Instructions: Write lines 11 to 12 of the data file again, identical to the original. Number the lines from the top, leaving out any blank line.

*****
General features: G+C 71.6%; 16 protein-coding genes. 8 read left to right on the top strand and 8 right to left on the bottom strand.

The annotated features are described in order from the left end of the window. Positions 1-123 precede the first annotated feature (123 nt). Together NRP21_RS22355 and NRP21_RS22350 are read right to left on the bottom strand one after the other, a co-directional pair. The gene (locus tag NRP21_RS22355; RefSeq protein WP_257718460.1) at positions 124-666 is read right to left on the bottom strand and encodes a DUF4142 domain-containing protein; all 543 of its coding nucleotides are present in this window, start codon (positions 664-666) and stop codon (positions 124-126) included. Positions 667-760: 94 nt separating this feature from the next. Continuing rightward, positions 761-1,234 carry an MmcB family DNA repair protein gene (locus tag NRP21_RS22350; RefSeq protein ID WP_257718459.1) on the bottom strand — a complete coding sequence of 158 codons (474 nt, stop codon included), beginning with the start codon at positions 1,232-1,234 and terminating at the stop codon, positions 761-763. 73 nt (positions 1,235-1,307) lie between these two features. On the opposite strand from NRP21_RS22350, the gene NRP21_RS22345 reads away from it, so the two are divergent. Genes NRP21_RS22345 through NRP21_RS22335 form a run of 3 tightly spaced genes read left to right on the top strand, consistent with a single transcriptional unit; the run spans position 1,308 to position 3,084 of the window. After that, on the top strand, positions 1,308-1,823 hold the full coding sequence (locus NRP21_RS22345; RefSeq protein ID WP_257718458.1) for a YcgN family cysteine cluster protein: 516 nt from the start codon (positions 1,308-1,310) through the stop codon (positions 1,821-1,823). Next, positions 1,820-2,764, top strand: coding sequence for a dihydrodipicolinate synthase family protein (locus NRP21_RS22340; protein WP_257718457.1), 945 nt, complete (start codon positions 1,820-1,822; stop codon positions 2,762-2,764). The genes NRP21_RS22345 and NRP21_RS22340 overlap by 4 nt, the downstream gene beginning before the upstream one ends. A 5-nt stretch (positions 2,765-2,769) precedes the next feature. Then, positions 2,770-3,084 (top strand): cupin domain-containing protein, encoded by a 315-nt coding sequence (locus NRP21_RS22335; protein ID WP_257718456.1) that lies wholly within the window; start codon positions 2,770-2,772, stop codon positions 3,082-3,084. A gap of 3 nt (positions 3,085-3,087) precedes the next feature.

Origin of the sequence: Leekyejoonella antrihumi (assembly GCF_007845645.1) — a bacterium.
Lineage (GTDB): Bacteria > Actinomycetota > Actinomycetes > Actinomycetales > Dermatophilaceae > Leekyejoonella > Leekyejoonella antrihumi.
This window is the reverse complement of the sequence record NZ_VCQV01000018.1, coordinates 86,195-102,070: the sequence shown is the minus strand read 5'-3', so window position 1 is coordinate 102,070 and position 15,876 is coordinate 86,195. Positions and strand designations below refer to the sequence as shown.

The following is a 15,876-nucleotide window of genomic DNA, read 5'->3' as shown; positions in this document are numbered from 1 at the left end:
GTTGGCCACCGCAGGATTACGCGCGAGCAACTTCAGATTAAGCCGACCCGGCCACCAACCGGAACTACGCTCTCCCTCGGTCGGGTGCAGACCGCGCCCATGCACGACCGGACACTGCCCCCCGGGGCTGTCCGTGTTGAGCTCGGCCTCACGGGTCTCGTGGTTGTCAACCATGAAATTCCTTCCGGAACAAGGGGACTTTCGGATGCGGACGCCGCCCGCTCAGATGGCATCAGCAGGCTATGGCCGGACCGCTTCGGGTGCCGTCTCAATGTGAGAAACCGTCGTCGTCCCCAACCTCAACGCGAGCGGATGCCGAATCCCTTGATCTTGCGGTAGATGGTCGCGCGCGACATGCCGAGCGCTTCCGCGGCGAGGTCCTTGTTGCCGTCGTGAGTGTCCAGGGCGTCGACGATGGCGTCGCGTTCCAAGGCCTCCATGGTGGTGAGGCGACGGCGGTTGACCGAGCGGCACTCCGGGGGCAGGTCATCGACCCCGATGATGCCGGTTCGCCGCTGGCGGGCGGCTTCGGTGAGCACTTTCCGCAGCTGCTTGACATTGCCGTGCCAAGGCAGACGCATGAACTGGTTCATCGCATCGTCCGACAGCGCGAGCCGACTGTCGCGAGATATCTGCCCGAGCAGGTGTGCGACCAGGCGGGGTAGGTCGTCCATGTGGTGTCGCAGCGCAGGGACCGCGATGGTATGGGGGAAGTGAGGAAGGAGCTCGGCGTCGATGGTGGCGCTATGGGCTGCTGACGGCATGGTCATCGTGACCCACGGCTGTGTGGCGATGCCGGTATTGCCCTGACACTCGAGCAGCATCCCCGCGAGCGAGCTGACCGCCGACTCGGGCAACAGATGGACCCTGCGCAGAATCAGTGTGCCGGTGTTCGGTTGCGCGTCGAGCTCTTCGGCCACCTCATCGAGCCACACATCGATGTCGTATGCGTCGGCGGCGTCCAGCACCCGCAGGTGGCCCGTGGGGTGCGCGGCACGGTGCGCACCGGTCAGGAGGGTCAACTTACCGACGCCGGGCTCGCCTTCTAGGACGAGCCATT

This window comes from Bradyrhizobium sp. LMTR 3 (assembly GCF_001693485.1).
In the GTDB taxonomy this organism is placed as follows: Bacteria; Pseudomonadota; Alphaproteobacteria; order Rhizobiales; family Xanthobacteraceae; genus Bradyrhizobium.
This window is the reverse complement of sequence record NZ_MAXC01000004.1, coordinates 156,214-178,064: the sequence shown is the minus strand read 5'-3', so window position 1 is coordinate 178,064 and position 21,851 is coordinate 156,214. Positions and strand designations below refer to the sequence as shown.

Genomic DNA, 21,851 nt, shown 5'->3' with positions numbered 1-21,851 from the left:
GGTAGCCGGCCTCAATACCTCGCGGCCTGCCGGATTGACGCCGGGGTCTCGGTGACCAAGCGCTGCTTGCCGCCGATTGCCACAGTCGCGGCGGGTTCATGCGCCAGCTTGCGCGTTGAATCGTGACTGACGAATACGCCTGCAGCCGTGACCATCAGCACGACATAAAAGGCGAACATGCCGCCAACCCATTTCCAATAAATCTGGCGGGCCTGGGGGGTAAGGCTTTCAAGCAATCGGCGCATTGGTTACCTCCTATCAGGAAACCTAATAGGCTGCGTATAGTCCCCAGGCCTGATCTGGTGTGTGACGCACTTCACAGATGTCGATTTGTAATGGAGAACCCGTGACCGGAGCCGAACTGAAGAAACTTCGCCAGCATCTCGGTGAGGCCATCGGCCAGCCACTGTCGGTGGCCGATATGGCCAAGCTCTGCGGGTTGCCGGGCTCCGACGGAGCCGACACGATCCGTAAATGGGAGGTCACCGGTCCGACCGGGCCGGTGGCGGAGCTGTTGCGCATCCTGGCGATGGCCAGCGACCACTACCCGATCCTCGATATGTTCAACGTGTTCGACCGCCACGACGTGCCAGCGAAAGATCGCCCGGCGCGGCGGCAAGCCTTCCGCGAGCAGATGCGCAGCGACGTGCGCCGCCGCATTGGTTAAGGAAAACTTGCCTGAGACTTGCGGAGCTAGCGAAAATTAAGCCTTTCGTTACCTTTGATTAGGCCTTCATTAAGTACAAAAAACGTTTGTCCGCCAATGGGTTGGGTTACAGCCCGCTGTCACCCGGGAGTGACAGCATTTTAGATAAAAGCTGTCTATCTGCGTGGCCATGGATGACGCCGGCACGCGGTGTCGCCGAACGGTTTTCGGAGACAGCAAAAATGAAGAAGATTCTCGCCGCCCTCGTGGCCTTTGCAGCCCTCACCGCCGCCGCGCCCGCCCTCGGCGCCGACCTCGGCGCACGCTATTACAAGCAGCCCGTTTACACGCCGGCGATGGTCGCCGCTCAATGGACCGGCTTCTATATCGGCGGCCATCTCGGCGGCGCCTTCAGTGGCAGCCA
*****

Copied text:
Genomic DNA, 21,851 nt, shown 5'->3' with positions numbered 1-21,851 from the left:
GGTAGCCGGCCTCAATACCTCGCGGCCTGCCGGATTGACGCCGGGGTCTCGGTGACCAAGCGCTGCTTGCCGCCGATTGCCACAGTCGCGGCGGGTTCATGCGCCAGCTTGCGCGTTGAATCGTGACTGACGAATACGCCTGCAGCCGTGACCATCAGCACGACATAAAAGGCGAACATGCCGCCAACCCATTTCCAATAAATCTGGCGGGCCTGGGGGGTAAGGCTTTCAAGCAATCGGCGCATTGGTTACCTCCTATCAGGAAACCTAATAGGCTGCGTATAGTCCCCAGGCCTGATCTGGTGTGTGACGCACTTCACAGATGTCGATTTGTAATGGAGAACCCGTGACCGGAGCCGAACTGAAGAAACTTCGCCAGCATCTCGGTGAGGCCATCGGCCAGCCACTGTCGGTGGCCGATATGGCCAAGCTCTGCGGGTTGCCGGGCTCCGACGGAGCCGACACGATCCGTAAATGGGAGGTCACCGGTCCGACCGGGCCGGTGGCGGAGCTGTTGCGCATCCTGGCGATGGCCAGCGACCACTACCCGATCCTCGATATGTTCAACGTGTTCGACCGCCACGACGTGCCAGCGAAAGATCGCCCGGCGCGGCGGCAAGCCTTCCGCGAGCAGATGCGCAGCGACGTGCGCCGCCGCATTGGTTAAGGAAAACTTGCCTGAGACTTGCGGAGCTAGCGAAAATTAAGCCTTTCGTTACCTTTGATTAGGCCTTCATTAAGTACAAAAAACGTTTGTCCGCCAATGGGTTGGGTTACAGCCCGCTGTCACCCGGGAGTGACAGCATTTTAGATAAAAGCTGTCTATCTGCGTGGCCATGGATGACGCCGGCACGCGGTGTCGCCGAACGGTTTTCGGAGACAGCAAAAATGAAGAAGATTCTCGCCGCCCTCGTGGCCTTTGCAGCCCTCACCGCCGCCGCGCCCGCCCTCGGCGCCGACCTCGGCGCACGCTATTACAAGCAGCCCGTTTACACGCCGGCGATGGTCGCCGCTCAATGGACCGGCTTCTATATCGGCGGCCATCTCGGCGGCGCCTTCAGTGGCAGCCA